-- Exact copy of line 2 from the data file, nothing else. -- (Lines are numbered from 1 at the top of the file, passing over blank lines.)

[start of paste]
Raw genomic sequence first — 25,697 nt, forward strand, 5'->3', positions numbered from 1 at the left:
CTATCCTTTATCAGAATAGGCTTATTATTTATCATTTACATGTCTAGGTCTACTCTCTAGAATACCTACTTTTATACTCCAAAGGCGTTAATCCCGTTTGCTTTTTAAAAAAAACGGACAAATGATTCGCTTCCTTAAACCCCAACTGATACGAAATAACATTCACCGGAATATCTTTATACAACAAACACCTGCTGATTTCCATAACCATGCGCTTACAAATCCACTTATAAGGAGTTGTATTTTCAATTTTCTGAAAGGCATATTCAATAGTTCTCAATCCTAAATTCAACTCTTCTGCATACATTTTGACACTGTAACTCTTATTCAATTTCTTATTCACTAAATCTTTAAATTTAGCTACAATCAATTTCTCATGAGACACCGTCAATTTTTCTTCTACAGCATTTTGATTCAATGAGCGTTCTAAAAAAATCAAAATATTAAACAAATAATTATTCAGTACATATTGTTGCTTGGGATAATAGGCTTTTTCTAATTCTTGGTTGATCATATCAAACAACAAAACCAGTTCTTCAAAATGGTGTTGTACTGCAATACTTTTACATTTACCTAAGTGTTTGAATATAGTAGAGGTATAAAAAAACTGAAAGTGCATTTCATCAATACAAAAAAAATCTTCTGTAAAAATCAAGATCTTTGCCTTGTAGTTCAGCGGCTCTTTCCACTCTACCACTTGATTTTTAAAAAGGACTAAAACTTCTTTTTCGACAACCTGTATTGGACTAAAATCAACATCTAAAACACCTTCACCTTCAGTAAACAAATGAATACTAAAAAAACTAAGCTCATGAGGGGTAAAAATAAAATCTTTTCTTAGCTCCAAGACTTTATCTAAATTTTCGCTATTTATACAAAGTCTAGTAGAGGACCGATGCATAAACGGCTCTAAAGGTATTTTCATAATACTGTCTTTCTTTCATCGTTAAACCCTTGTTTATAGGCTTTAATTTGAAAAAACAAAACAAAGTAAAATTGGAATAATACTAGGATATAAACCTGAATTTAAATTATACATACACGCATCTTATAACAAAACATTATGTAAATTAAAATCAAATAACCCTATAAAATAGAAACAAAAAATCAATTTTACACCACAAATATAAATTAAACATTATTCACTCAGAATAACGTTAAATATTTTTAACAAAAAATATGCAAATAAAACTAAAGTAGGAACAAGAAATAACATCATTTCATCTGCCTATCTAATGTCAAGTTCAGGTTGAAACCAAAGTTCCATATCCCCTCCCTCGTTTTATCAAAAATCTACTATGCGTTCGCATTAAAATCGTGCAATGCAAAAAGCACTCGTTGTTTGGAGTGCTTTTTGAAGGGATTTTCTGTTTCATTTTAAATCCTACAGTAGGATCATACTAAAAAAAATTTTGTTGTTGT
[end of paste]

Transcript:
CTATCCTTTATCAGAATAGGCTTATTATTTATCATTTACATGTCTAGGTCTACTCTCTAGAATACCTACTTTTATACTCCAAAGGCGTTAATCCCGTTTGCTTTTTAAAAAAAACGGACAAATGATTCGCTTCCTTAAACCCCAACTGATACGAAATAACATTCACCGGAATATCTTTATACAACAAACACCTGCTGATTTCCATAACCATGCGCTTACAAATCCACTTATAAGGAGTTGTATTTTCAATTTTCTGAAAGGCATATTCAATAGTTCTCAATCCTAAATTCAACTCTTCTGCATACATTTTGACACTGTAACTCTTATTCAATTTCTTATTCACTAAATCTTTAAATTTAGCTACAATCAATTTCTCATGAGACACCGTCAATTTTTCTTCTACAGCATTTTGATTCAATGAGCGTTCTAAAAAAATCAAAATATTAAACAAATAATTATTCAGTACATATTGTTGCTTGGGATAATAGGCTTTTTCTAATTCTTGGTTGATCATATCAAACAACAAAACCAGTTCTTCAAAATGGTGTTGTACTGCAATACTTTTACATTTACCTAAGTGTTTGAATATAGTAGAGGTATAAAAAAACTGAAAGTGCATTTCATCAATACAAAAAAAATCTTCTGTAAAAATCAAGATCTTTGCCTTGTAGTTCAGCGGCTCTTTCCACTCTACCACTTGATTTTTAAAAAGGACTAAAACTTCTTTTTCGACAACCTGTATTGGACTAAAATCAACATCTAAAACACCTTCACCTTCAGTAAACAAATGAATACTAAAAAAACTAAGCTCATGAGGGGTAAAAATAAAATCTTTTCTTAGCTCCAAGACTTTATCTAAATTTTCGCTATTTATACAAAGTCTAGTAGAGGACCGATGCATAAACGGCTCTAAAGGTATTTTCATAATACTGTCTTTCTTTCATCGTTAAACCCTTGTTTATAGGCTTTAATTTGAAAAAACAAAACAAAGTAAAATTGGAATAATACTAGGATATAAACCTGAATTTAAATTATACATACACGCATCTTATAACAAAACATTATGTAAATTAAAATCAAATAACCCTATAAAATAGAAACAAAAAATCAATTTTACACCACAAATATAAATTAAACATTATTCACTCAGAATAACGTTAAATATTTTTAACAAAAAATATGCAAATAAAACTAAAGTAGGAACAAGAAATAACATCATTTCATCTGCCTATCTAATGTCAAGTTCAGGTTGAAACCAAAGTTCCATATCCCCTCCCTCGTTTTATCAAAAATCTACTATGCGTTCGCATTAAAATCGTGCAATGCAAAAAGCACTCGTTGTTTGGAGTGCTTTTTGAAGGGATTTTCTGTTTCATTTTAAATCCTACAGTAGGATCATACTAAAAAAAATTTTGTTGTTGT